They may not be exactly blue in color, but the long-awaited commercial release of the blue rose is set to take place in Japan next week (November 3). Thought to be impossible to create because they lack the blue pigment delphinidin, Australia-based Florigene and its Japanese parent company Suntory Holdings (known more for its beer than its floral conquests) began working together in 1990 to create a blue rose by introducing a blue gene from panzies and then irises into roses. It took until 2004 before the team could announce the successful development of blue roses. But before you go ordering a dozen or so for your loved one, check out the price – around ¥2,000-3,000 (US$22-32) each.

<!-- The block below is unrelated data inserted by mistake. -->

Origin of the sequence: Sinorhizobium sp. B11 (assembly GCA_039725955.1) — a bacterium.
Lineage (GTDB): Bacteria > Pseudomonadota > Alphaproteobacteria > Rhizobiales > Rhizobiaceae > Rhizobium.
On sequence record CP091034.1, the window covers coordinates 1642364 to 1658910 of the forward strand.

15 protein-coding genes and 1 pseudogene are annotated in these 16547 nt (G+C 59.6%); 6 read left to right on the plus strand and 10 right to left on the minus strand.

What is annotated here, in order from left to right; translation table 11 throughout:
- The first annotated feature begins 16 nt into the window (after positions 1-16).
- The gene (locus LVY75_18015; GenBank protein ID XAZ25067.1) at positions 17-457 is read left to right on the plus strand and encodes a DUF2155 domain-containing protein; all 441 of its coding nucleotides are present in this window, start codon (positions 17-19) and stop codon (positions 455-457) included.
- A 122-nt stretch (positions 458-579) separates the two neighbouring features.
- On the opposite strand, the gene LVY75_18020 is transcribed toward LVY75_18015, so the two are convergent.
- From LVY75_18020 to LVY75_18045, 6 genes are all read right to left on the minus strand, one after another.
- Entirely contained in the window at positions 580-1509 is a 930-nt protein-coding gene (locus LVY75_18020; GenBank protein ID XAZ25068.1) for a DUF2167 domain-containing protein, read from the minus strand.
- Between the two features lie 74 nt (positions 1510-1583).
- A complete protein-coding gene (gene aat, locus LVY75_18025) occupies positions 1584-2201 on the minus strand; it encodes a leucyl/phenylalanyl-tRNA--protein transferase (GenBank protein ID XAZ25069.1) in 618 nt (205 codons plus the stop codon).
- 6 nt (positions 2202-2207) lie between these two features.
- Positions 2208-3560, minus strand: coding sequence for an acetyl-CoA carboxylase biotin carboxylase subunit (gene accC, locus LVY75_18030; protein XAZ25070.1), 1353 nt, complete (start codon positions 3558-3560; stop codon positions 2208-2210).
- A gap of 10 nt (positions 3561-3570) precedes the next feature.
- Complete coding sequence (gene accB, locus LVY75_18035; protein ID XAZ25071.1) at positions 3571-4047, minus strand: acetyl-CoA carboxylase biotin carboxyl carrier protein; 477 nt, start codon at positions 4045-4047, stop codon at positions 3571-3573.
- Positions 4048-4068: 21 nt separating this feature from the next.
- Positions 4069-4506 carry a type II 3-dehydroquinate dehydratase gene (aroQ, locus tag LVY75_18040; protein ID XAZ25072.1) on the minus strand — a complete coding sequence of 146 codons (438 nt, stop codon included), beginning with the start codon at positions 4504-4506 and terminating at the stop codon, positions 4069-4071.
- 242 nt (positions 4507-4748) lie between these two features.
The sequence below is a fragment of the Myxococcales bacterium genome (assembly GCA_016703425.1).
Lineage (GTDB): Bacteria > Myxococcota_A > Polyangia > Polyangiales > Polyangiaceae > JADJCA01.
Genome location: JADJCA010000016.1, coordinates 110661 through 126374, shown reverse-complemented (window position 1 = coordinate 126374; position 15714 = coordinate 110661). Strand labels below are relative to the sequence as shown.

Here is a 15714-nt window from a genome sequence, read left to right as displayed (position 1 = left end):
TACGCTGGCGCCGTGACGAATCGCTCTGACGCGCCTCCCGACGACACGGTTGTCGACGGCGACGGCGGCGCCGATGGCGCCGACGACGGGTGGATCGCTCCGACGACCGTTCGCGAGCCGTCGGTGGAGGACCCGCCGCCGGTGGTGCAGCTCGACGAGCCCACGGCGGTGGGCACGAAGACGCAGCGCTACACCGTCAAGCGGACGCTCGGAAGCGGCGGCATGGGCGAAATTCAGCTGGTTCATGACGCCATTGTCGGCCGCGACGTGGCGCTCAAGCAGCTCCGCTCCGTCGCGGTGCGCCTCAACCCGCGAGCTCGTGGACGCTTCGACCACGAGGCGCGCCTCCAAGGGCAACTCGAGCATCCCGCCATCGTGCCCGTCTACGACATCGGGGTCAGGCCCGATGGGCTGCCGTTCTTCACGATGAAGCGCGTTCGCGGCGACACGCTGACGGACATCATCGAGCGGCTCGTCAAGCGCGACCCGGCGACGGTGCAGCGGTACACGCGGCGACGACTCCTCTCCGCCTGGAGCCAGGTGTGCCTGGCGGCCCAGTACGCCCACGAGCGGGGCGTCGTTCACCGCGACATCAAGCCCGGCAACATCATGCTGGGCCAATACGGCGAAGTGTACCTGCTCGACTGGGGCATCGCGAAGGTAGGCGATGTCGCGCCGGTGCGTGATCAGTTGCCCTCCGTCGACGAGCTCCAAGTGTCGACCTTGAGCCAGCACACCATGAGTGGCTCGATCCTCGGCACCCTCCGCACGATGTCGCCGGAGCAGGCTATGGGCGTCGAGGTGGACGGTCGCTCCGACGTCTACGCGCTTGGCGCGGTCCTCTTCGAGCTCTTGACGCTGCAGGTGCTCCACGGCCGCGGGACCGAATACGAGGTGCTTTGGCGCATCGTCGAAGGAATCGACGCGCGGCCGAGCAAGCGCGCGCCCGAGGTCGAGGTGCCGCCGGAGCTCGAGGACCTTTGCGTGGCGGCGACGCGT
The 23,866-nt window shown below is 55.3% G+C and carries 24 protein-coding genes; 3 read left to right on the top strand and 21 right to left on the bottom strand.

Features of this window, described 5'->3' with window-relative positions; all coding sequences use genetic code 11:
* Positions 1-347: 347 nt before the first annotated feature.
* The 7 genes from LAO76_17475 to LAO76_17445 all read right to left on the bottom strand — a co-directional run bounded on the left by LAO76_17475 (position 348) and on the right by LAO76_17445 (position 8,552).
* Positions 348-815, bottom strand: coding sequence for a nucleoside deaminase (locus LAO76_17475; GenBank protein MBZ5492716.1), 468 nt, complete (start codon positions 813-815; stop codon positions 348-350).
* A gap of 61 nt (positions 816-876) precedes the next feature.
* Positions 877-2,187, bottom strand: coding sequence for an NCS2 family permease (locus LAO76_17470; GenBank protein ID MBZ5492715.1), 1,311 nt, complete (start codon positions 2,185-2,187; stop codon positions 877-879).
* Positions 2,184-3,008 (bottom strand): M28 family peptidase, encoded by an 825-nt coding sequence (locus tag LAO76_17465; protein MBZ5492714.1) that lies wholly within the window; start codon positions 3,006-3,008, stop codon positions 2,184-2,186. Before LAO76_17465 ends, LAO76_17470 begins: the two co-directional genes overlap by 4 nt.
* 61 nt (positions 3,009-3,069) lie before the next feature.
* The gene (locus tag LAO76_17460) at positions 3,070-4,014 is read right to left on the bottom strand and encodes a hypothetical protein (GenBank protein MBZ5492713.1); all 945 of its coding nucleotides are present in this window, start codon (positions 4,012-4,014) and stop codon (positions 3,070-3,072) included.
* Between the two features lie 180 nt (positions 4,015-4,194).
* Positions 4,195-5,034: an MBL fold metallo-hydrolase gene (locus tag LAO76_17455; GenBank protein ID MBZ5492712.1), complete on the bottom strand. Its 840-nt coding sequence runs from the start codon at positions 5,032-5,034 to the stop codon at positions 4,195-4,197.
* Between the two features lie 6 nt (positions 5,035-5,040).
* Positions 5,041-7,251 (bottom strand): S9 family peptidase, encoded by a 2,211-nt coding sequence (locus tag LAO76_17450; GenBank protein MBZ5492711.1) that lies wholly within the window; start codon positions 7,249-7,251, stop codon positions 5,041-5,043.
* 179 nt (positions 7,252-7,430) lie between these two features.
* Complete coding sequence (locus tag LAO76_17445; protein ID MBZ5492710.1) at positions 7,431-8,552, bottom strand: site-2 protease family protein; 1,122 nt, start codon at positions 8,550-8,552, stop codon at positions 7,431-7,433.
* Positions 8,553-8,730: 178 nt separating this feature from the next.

June 26, 2007 A rose by any other name would smell as sweet. The name may not matter but genes do – longevity, durability and higher yields have long been factored in above fragrance as desirable genetic attributes in the quest for the ideal commercial rose. Now florists in the U.S have unveiled what’s claimed to be the world’s first certified-organic fragrant rose.